Committee Chair

Crawford, Elizabeth K.

Committee Member

Rausch, David W.; Rutledge, Valerie C.; Bernard, Hinsdale


Dept. of Education


College of Health, Education, and Professional Studies


University of Tennessee at Chattanooga

Place of Publication

Chattanooga (Tenn.)


As society advances in technology, it is important that our educational systems have a unified understanding of how technology should be used inside the classroom (Bitter & Pierson, 2001; Oppenheimer, 2003). However, literature is mixed on whether technology impacts the learner positively or negatively (Brusca, 1991; Cassil, 2005; Cuban & Cuban, 2009; Kulik, 2003; Li & Ma, 2010; Strong, Torgerson, Torgerson, & Hulme, 2011; Torgerson et al., 2004; Waxman, Connell, & Gray, 2002). A number of researchers state that technology in schools can have a positive impact on achievement (Brusca, 1991; Cuban & Cuban, 2009; Li & Ma, 2010) while other researchers concluded that the distractions provided by technology decrease achievement and the habits it instills are harming students’ development, both academically and socially (Cassil, 2005; Kulik, 2003; Strong et al., 2011; Torgerson et al., 2004; Waxman et al., 2002). Various findings on the impact of technology as it relates to learning achievement suggest that there is a variable beyond the technology itself that may affect student learning (Cassil, 2005; Kulik, 2003; Strong et al., 2011; Torgerson et al., 2004; Waxman et al., 2002). Despite a large amount of literature on the impact of technology on educational achievement, there is a lack of literature related to the impact of technological approaches on learner self-efficacy, a strong predictor of achievement (Bandura, Barbaranelli, Caprara, & Pastorelli, 2001). This study aimed to fill the gap by determining if a relationship exists between students’ academic, social, and emotional self-efficacy and their classroom’s approach to integrating technology. Classrooms involved in the study where separated based on their approach to integrating technology and assessments where administered to each student. The first assessment was a specialized measure of self-efficacy, developed by Peter Muris (2001). The second was a measurement of technological competence, developed by the researcher. The results of the study showed significant relationships between self-efficacy and several factors involved in integrating technology.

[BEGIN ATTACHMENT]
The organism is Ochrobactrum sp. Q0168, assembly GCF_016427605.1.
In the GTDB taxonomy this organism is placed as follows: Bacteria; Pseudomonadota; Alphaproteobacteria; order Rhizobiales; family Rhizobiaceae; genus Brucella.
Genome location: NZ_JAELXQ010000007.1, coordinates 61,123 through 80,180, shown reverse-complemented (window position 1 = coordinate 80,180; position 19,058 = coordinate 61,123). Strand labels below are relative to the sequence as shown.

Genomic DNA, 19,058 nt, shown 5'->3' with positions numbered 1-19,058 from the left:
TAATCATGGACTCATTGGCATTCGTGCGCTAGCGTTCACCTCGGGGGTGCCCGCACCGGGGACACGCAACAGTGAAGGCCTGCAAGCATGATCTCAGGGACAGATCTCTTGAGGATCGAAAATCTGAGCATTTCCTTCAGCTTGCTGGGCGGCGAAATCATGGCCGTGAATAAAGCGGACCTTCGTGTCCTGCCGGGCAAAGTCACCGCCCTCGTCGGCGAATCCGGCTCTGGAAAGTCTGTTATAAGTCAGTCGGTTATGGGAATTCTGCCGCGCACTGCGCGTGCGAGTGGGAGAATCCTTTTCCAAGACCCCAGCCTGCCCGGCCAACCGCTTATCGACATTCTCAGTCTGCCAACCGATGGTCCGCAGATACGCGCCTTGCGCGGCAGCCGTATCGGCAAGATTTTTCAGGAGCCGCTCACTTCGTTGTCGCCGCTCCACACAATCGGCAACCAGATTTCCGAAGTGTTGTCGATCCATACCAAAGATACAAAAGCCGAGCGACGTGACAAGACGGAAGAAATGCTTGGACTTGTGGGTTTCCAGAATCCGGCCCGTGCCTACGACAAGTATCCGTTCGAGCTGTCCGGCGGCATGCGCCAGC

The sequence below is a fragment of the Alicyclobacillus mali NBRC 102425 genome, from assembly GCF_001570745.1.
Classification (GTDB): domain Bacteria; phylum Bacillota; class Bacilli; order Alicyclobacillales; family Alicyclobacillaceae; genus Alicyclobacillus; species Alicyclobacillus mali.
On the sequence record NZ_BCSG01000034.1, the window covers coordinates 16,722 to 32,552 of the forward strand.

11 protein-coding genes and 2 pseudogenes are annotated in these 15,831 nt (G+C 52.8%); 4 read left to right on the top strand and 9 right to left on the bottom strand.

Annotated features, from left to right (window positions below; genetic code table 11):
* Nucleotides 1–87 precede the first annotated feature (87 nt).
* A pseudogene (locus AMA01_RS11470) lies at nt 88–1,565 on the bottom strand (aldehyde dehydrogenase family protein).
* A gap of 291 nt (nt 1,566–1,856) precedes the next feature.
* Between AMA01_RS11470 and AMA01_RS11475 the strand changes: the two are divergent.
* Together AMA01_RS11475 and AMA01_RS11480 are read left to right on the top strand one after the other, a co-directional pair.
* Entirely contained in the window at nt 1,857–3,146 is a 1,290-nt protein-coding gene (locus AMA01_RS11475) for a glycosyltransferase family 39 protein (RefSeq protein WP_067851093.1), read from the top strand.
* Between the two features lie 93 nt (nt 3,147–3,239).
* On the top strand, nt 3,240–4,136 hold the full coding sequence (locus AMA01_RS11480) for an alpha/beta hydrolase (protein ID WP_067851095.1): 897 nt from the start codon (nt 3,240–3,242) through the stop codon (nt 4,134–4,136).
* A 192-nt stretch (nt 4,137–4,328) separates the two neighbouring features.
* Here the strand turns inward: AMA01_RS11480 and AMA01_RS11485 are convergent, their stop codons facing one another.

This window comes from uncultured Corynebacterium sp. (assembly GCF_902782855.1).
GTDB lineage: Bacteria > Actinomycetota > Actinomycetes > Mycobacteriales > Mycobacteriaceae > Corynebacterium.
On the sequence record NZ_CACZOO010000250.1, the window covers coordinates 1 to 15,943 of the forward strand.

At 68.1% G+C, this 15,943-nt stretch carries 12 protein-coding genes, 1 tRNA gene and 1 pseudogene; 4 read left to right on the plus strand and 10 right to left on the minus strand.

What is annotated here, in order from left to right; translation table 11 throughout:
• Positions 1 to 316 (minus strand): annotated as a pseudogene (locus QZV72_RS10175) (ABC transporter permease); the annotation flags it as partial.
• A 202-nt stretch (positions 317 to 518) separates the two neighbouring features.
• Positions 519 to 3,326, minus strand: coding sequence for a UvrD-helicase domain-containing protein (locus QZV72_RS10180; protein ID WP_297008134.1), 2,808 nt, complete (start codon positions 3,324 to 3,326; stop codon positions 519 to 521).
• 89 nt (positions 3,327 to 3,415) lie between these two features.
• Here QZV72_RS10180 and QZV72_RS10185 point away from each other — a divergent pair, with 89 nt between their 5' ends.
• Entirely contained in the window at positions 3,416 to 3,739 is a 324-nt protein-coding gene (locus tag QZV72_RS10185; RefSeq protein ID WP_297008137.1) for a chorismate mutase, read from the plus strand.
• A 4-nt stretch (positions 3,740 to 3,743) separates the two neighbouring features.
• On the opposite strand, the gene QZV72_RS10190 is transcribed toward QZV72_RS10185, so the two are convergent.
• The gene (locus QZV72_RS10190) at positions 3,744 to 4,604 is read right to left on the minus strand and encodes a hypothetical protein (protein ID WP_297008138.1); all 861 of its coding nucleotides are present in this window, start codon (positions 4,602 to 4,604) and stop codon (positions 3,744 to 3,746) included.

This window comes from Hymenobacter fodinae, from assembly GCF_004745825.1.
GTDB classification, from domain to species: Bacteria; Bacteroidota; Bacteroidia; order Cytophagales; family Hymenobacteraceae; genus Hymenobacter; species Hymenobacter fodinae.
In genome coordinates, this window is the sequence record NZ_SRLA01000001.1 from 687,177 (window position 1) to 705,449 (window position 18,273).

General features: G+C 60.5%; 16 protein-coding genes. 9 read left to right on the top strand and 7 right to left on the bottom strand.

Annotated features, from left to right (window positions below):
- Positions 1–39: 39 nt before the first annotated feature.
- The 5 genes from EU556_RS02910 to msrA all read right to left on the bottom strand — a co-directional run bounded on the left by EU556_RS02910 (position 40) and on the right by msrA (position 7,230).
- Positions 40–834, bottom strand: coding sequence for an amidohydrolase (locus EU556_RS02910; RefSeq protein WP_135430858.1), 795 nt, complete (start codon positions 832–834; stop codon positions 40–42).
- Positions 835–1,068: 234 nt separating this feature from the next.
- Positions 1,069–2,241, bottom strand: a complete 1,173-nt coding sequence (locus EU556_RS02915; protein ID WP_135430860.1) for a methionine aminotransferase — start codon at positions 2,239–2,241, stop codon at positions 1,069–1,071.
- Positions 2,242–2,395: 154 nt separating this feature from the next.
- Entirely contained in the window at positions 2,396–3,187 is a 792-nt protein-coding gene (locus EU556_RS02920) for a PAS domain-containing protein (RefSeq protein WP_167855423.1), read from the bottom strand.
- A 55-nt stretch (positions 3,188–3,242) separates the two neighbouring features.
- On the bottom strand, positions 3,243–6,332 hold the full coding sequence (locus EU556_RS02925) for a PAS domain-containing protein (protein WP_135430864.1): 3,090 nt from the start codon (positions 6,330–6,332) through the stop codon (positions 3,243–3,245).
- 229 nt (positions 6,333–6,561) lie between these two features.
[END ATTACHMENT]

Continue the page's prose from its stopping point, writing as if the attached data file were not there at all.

Ed. D.; A dissertation submitted to the faculty of the University of Tennessee at Chattanooga in partial fulfillment of the requirements of the degree of Doctor of Education.




Educational technology -- Case studies; Academic achievement


Self-efficacy; Technology; Education; Integration

Document Type

Doctoral dissertations




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